No more mourning over me. And before I'd be a slave, I'd be buried in my grave. Go home to my Lord and be free.
KIRBY EDMONDS: So we had planned to show another video, but how much of it you have just seen. So we don't need to see it again. My name is Kirby Edmonds. I'm Senior Fellow and Program Coordinator with the Dorothy Cotton Institute. I just want to say that we at the Institute recognize and take on willingly the responsibility of continuing the legacy of Dorothy Cotton and her life's work.
So I want to spend a little minute on remembering her part. Toward that end, we've begun planning a full length documentary of Dorothy and the Citizenship Education Program and its impact. We've nominated her to be inducted into the National Women's Hall of Fame.
And we'll continue to nominate her until she takes her rightful place alongside the other women who've been honored there.
We're a partner along with the History Center of Tompkins County, the Tompkins County Convention and Visitors Bureau, the Community Arts Partnership, Wharton Studio, Historic Ithaca, the Discovery Trail, and the Ithaca Aviation Heritage Foundation in the new Tompkins Center for History and Culture where, when it opens, we will have many opportunities to honor Dorothy and her work and to highlight social justice struggles locally, nationally, and around the world.
And of course, we will be honoring her at our December 6th DCI gala. And now we're going to repeat a lot of what you've heard in a little bit different way. The true honoring of her legacy is not in promoting Dorothy herself, but in continuing the work she devoted her life to-- ending oppression everywhere, ensuring the full enjoyment of human rights for everyone, and bringing about a beloved community.
Well, that's work that we take on willingly. We understand that it's not work we take on alone. Every day each one of you makes decisions and choices about how you live your life. Every action each one of us takes or chooses not to take makes a difference. I call on each of you to commit today to be a champion of Dorothy's legacy.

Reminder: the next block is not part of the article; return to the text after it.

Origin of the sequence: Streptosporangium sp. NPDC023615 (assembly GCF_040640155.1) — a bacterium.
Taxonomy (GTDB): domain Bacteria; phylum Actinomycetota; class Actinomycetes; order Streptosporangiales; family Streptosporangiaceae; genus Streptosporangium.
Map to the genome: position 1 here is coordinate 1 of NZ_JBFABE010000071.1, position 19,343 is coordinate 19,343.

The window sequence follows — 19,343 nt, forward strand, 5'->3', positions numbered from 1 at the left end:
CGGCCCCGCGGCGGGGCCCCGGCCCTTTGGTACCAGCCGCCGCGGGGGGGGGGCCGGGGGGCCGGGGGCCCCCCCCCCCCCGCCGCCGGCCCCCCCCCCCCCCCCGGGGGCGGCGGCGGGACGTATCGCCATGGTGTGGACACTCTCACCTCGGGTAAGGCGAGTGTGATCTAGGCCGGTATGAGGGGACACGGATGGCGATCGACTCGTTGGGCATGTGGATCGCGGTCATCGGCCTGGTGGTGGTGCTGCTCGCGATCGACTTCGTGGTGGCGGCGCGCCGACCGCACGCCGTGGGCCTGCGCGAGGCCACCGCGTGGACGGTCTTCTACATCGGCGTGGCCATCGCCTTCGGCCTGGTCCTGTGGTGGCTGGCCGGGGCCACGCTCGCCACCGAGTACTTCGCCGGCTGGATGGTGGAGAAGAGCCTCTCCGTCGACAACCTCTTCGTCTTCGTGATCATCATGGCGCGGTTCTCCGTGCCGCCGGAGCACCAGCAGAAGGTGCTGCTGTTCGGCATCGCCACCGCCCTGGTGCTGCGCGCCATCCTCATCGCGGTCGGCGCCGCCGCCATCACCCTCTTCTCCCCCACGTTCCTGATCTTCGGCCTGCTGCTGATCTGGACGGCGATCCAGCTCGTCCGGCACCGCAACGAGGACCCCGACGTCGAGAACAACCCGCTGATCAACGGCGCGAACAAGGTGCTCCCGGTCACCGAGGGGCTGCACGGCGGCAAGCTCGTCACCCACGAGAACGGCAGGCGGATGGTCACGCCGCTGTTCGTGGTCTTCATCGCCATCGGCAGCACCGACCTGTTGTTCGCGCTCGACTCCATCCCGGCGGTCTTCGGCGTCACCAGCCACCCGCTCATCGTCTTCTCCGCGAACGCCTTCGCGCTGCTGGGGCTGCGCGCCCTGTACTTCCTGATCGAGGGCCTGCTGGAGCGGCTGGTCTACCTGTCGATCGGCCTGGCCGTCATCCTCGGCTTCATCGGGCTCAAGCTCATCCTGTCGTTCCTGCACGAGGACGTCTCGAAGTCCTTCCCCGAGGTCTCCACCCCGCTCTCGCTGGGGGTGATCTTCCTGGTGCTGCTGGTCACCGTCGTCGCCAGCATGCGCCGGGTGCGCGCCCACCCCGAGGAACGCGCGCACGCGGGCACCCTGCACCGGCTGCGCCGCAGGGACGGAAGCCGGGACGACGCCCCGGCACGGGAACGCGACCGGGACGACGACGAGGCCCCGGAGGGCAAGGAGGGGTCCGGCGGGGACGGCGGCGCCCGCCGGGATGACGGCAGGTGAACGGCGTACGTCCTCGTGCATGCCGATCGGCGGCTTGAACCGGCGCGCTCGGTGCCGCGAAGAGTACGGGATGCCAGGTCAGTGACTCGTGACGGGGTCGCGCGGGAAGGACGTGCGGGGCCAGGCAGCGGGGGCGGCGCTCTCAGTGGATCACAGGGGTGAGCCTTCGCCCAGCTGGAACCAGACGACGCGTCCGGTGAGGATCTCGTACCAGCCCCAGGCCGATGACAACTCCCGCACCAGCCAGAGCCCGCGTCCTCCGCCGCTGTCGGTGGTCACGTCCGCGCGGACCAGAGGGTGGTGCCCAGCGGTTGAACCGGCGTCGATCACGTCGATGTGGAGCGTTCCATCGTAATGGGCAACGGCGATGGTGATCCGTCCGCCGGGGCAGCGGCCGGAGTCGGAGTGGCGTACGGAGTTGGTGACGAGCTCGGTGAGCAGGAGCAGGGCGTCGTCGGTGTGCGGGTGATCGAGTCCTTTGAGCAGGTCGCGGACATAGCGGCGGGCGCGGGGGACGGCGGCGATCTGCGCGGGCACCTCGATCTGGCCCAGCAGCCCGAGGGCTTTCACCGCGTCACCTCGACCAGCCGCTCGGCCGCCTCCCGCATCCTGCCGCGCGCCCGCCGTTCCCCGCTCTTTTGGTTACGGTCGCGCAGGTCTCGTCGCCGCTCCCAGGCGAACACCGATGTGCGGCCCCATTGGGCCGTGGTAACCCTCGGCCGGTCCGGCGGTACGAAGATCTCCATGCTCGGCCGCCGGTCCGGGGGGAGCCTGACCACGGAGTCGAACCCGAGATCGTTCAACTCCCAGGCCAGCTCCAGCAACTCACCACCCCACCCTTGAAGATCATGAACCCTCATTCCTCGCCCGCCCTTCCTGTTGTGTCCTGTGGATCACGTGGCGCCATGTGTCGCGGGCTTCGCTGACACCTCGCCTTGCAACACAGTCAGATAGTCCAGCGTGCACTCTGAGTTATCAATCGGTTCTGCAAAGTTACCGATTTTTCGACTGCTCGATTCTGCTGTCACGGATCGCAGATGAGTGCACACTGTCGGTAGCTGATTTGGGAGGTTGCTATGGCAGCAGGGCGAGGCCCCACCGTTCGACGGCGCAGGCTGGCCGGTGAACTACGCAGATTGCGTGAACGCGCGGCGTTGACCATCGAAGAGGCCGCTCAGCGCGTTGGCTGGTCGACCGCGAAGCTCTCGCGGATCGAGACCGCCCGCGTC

If you're not registered to vote, then register to vote.
And after you register, then vote. Urge your children when they become of age to register and to vote. Urge your neighbors to register and to vote. These are simple actions you can take. Now on the back of your program, there's a quote from Dorothy. She said that the most powerful lesson of the citizenship education program is that change is possible. And with that in our mind, we should be hopeful.
I think it's actually more accurate to say that change is inevitable. And it's up to each and every one of us through our actions every day to determine what that change will look like-- how we treat our family and our children, how we treat our neighbors, how we take responsibility for our communities. Will we choose chaos and, like fools, bring about our own destruction? Or will we choose beloved community and create a better world?
The choice is for each of us to make. I choose beloved community. And I trust that each of you will choose beloved community. That is the most important and powerful way to honor Dorothy and her legacy. Thank you.
CAL WALKER: Thank you very much, Kirby. As we move to a close to what has been a glorious celebration, and as the choir transitions back to the risers to bless us with another of his phenomenal songs, we're going to have some acknowledgments and some appreciations. Ms. Mimi Melegrito.
MIMI MELEGRITO: Today our hearts are filled with abundant joy and endless gratitude for what you were, what you had been, and what you are to our friend Dorothy-- a beautiful friend who gently, boldly, and magnificently came into our lives. And not only did she leave her foot prints in our hearts, but she left her hand prints and soul prints in our lives.
So there are many people, organizations, and businesses we want to thank. But I'd like to start with the family and Aloja will do the businesses. It's wonderful to have our family with us. And they all came from many places in the country. We have families coming from-- I'm going to name them all. Albany, Rochester, Buffalo, Raleigh, Warrenton, Virginia, Vancouver, Washington, Richmond, Virginia, Goldsboro, North Carolina, Knightdale, North Carolina. Did I miss any?
I named them all. That's great. Oh, thank you so much for being part of our celebration and we thank you for being our family.
ALOJA AIREWELE: I really do want to say thank you very much to the Office of the President of Cornell University, the Office of the President of Ithaca College, of course, [INAUDIBLE], that is well-represented here by the president, Ambassador Andrew Young, Professor Clayborne Carson, if he's still somewhere in that crowd. And our good friend, Tavis Smiley, Center for Transformative Action here in Ithaca.
African Studies and Research Center here in Africana-- No, the African Africana Studies and Research Center at Cornell. John Henry Clarke African Library at Cornell University. The Dorothy Cotton Jubilee Singers, with our good friend Dr. Baruch Whitehead. The Dorothy Cotton Institute and Laura and Kirby are here. And Ben and Jerry's Ice Cream.
I'm almost tempted to call them Tom and Jerry, but I know that--
I'm not going to say that.
MIMI MELEGRITO: Wegmans.
ALOJA AIREWELE: And of course, our good friend Wegmans.
MIMI MELEGRITO: Why would we forget Wegmans?